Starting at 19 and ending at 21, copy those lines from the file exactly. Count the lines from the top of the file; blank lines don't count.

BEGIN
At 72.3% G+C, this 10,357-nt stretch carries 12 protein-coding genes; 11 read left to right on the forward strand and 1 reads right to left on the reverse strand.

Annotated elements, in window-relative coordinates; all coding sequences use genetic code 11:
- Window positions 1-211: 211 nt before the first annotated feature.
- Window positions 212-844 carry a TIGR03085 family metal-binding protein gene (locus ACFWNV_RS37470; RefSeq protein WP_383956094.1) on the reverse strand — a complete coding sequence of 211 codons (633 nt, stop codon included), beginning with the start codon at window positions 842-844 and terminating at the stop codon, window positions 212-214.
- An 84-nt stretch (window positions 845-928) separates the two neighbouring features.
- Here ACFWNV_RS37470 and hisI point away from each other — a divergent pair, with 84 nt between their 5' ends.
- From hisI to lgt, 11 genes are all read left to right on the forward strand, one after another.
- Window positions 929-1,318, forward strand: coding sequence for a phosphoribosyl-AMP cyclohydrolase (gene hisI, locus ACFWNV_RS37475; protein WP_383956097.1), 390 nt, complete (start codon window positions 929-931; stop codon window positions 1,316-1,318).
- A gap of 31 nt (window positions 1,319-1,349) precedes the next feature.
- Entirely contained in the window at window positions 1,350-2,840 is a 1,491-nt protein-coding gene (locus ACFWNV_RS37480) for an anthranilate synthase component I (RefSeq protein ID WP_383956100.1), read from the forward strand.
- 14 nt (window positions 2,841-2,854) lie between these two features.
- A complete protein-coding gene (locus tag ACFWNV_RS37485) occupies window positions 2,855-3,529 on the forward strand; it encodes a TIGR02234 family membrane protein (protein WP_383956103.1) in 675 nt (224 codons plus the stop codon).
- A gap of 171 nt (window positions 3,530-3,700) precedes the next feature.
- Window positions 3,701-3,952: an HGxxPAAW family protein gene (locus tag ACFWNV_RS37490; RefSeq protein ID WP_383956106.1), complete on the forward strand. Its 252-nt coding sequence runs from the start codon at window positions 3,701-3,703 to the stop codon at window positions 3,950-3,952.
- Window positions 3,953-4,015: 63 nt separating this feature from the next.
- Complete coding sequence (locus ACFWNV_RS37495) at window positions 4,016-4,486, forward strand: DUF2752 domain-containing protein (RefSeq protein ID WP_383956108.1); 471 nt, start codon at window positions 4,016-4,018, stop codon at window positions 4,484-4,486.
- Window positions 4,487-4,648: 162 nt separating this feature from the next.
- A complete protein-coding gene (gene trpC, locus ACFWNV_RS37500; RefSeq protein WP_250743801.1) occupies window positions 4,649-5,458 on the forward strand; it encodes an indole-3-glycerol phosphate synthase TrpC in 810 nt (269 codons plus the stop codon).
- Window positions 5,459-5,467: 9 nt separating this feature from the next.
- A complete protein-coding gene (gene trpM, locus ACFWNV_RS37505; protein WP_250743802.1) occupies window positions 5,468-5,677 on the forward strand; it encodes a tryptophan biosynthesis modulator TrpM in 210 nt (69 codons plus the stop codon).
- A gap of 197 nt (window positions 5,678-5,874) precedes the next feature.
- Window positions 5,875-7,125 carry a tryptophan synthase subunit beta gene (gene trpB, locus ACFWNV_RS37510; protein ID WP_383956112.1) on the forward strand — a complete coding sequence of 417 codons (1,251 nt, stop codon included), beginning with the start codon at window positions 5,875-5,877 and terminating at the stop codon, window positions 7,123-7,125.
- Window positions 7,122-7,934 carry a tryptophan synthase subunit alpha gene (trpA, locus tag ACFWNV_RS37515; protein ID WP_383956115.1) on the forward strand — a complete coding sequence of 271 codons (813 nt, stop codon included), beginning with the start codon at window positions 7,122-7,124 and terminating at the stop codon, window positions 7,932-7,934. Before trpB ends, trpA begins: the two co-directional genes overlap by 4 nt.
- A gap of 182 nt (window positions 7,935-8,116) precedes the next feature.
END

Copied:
- Window positions 5,459-5,467: 9 nt separating this feature from the next.
- A complete protein-coding gene (gene trpM, locus ACFWNV_RS37505; protein WP_250743802.1) occupies window positions 5,468-5,677 on the forward strand; it encodes a tryptophan biosynthesis modulator TrpM in 210 nt (69 codons plus the stop codon).
- A gap of 197 nt (window positions 5,678-5,874) precedes the next feature.